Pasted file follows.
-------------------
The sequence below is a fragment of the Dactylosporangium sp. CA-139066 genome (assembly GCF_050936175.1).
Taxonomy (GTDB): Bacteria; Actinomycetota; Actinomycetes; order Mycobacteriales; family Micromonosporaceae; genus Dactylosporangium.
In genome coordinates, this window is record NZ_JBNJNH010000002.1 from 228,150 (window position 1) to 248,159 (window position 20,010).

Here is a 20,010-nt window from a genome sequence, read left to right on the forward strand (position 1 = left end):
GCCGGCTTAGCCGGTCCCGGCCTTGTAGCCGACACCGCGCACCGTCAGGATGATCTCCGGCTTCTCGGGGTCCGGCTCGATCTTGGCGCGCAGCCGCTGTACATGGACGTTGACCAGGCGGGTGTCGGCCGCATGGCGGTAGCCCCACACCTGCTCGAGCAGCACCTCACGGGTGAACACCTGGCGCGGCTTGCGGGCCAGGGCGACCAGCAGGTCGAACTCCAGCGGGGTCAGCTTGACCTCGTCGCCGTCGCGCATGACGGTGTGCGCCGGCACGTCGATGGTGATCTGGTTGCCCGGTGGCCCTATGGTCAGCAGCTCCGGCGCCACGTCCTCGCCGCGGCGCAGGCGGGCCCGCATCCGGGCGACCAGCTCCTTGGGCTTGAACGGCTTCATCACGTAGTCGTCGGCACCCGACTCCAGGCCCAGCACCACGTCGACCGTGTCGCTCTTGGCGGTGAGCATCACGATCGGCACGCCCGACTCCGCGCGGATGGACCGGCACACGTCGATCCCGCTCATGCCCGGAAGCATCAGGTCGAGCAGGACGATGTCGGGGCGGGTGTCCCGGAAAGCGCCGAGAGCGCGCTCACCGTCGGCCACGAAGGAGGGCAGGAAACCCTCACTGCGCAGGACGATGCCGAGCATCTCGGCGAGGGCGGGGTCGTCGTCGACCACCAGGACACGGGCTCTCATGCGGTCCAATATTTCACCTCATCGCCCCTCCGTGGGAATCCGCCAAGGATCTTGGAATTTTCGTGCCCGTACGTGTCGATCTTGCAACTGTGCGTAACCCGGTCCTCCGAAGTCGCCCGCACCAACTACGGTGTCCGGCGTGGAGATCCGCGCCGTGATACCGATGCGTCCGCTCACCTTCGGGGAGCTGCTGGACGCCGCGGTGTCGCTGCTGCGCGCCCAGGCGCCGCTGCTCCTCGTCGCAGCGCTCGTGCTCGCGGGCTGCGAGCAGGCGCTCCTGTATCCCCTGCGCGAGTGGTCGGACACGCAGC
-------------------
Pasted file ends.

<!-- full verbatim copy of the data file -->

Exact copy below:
The sequence below is a fragment of the Dactylosporangium sp. CA-139066 genome (assembly GCF_050936175.1).
Taxonomy (GTDB): Bacteria; Actinomycetota; Actinomycetes; order Mycobacteriales; family Micromonosporaceae; genus Dactylosporangium.
In genome coordinates, this window is record NZ_JBNJNH010000002.1 from 228,150 (window position 1) to 248,159 (window position 20,010).

Here is a 20,010-nt window from a genome sequence, read left to right on the forward strand (position 1 = left end):
GCCGGCTTAGCCGGTCCCGGCCTTGTAGCCGACACCGCGCACCGTCAGGATGATCTCCGGCTTCTCGGGGTCCGGCTCGATCTTGGCGCGCAGCCGCTGTACATGGACGTTGACCAGGCGGGTGTCGGCCGCATGGCGGTAGCCCCACACCTGCTCGAGCAGCACCTCACGGGTGAACACCTGGCGCGGCTTGCGGGCCAGGGCGACCAGCAGGTCGAACTCCAGCGGGGTCAGCTTGACCTCGTCGCCGTCGCGCATGACGGTGTGCGCCGGCACGTCGATGGTGATCTGGTTGCCCGGTGGCCCTATGGTCAGCAGCTCCGGCGCCACGTCCTCGCCGCGGCGCAGGCGGGCCCGCATCCGGGCGACCAGCTCCTTGGGCTTGAACGGCTTCATCACGTAGTCGTCGGCACCCGACTCCAGGCCCAGCACCACGTCGACCGTGTCGCTCTTGGCGGTGAGCATCACGATCGGCACGCCCGACTCCGCGCGGATGGACCGGCACACGTCGATCCCGCTCATGCCCGGAAGCATCAGGTCGAGCAGGACGATGTCGGGGCGGGTGTCCCGGAAAGCGCCGAGAGCGCGCTCACCGTCGGCCACGAAGGAGGGCAGGAAACCCTCACTGCGCAGGACGATGCCGAGCATCTCGGCGAGGGCGGGGTCGTCGTCGACCACCAGGACACGGGCTCTCATGCGGTCCAATATTTCACCTCATCGCCCCTCCGTGGGAATCCGCCAAGGATCTTGGAATTTTCGTGCCCGTACGTGTCGATCTTGCAACTGTGCGTAACCCGGTCCTCCGAAGTCGCCCGCACCAACTACGGTGTCCGGCGTGGAGATCCGCGCCGTGATACCGATGCGTCCGCTCACCTTCGGGGAGCTGCTGGACGCCGCGGTGTCGCTGCTGCGCGCCCAGGCGCCGCTGCTCCTCGTCGCAGCGCTCGTGCTCGCGGGCTGCGAGCAGGCGCTCCTGTATCCCCTGCGCGAGTGGTCGGACACGCAGC